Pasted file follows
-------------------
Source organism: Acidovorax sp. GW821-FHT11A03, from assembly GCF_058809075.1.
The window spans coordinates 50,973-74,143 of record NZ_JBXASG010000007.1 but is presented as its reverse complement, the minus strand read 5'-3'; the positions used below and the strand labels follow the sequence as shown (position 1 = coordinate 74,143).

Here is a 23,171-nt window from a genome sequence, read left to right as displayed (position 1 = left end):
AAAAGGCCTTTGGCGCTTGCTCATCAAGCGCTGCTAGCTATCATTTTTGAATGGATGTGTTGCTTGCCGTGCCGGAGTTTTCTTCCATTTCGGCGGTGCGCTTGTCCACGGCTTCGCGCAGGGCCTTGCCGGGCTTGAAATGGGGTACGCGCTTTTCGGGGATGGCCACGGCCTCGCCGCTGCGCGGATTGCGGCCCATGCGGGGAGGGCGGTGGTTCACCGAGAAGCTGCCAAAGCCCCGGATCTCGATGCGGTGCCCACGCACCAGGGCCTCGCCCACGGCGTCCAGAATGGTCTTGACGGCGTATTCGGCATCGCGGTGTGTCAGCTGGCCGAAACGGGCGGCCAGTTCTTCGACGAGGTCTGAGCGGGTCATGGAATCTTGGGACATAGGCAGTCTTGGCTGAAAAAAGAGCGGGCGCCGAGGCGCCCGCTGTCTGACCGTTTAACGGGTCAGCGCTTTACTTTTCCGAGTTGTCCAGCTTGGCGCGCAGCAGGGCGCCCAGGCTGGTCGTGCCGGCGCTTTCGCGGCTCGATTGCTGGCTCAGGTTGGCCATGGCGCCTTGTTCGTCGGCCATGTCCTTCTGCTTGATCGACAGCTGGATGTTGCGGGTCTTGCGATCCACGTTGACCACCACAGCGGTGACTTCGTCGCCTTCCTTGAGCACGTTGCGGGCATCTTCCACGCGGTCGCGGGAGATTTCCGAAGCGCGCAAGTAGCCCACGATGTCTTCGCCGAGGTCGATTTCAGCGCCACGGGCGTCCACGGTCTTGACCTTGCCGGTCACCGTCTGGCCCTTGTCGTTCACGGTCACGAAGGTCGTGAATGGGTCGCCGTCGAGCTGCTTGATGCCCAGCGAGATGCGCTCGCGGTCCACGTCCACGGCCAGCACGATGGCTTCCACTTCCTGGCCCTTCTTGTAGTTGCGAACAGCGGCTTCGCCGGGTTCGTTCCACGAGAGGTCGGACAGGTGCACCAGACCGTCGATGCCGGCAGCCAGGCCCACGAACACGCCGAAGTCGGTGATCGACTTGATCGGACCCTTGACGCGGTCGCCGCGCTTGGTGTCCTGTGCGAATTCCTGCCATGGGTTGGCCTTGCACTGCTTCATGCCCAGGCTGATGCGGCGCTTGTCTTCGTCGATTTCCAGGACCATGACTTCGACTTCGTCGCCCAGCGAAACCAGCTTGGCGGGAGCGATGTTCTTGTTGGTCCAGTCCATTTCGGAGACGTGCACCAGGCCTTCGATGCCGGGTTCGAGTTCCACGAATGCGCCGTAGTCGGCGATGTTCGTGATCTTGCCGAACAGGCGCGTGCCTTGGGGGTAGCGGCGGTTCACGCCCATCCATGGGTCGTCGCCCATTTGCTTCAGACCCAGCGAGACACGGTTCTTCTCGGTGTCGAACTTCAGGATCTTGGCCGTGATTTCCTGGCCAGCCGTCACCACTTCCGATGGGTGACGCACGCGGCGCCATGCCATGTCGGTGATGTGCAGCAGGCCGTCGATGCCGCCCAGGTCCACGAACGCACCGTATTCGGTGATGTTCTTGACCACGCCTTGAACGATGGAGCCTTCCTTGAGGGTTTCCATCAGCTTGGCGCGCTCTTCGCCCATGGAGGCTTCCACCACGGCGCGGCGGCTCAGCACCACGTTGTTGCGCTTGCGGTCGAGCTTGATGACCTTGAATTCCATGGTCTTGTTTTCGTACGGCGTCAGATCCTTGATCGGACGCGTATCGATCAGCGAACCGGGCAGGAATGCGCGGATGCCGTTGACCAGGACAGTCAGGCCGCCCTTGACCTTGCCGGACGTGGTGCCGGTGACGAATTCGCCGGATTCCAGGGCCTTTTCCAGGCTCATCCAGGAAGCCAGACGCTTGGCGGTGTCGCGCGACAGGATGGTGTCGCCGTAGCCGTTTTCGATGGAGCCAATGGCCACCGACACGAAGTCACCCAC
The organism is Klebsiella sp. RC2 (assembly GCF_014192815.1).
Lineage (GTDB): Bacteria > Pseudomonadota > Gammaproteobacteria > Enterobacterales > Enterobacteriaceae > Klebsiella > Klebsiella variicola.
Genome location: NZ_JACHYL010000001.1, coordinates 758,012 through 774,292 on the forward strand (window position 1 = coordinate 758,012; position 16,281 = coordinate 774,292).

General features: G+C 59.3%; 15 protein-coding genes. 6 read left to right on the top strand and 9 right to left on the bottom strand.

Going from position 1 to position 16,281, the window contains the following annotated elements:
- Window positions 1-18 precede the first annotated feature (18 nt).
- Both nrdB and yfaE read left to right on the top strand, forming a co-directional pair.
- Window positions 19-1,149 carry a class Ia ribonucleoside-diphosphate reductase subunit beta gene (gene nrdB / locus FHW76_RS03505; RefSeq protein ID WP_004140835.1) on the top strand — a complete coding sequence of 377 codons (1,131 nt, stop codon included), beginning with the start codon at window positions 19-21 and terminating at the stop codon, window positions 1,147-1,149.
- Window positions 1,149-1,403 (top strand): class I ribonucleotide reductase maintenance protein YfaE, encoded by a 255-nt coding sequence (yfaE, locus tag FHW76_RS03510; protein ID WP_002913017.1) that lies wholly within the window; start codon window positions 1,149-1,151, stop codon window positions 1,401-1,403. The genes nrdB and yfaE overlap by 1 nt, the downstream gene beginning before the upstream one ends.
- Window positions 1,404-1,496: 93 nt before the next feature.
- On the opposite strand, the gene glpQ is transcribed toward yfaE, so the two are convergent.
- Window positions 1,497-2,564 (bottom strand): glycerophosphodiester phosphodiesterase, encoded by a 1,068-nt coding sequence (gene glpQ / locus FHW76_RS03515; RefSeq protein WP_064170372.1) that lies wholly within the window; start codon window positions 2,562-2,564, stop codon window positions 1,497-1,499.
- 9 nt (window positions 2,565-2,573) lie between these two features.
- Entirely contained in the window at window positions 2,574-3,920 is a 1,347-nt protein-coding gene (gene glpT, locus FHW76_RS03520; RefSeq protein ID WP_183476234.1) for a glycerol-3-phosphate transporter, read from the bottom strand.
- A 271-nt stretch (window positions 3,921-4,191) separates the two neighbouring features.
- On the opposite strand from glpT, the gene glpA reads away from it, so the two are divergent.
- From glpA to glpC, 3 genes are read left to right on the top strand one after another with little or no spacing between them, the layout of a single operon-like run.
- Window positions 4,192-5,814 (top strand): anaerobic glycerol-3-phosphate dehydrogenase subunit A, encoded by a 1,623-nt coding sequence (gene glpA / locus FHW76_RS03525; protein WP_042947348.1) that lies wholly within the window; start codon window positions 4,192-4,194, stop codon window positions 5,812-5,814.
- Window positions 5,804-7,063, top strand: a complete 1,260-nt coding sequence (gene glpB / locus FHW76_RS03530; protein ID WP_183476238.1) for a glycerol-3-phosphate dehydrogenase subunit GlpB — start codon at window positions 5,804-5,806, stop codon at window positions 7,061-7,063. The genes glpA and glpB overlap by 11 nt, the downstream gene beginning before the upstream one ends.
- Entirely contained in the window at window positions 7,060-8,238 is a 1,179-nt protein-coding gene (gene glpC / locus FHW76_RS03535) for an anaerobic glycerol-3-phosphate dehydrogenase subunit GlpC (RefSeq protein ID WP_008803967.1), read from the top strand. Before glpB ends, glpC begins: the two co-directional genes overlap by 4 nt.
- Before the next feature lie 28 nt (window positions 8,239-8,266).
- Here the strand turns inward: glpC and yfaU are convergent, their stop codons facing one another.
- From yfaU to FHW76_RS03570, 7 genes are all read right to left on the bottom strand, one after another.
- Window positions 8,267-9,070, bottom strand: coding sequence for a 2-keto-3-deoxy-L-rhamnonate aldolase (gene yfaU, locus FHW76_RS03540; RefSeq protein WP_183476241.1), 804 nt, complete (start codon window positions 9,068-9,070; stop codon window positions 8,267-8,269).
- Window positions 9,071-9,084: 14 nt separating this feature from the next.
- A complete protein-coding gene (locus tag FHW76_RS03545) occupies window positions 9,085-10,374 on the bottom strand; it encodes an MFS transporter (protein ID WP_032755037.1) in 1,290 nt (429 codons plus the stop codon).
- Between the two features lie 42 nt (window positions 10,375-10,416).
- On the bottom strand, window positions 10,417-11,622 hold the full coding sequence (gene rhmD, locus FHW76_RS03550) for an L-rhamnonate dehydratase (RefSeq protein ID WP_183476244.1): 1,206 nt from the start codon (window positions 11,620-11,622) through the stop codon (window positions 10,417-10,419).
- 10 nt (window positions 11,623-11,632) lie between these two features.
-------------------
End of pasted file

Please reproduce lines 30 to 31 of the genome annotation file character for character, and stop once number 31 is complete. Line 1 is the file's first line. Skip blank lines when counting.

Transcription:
- A complete protein-coding gene (locus tag FHW76_RS03545) occupies window positions 9,085-10,374 on the bottom strand; it encodes an MFS transporter (protein ID WP_032755037.1) in 1,290 nt (429 codons plus the stop codon).
- Between the two features lie 42 nt (window positions 10,375-10,416).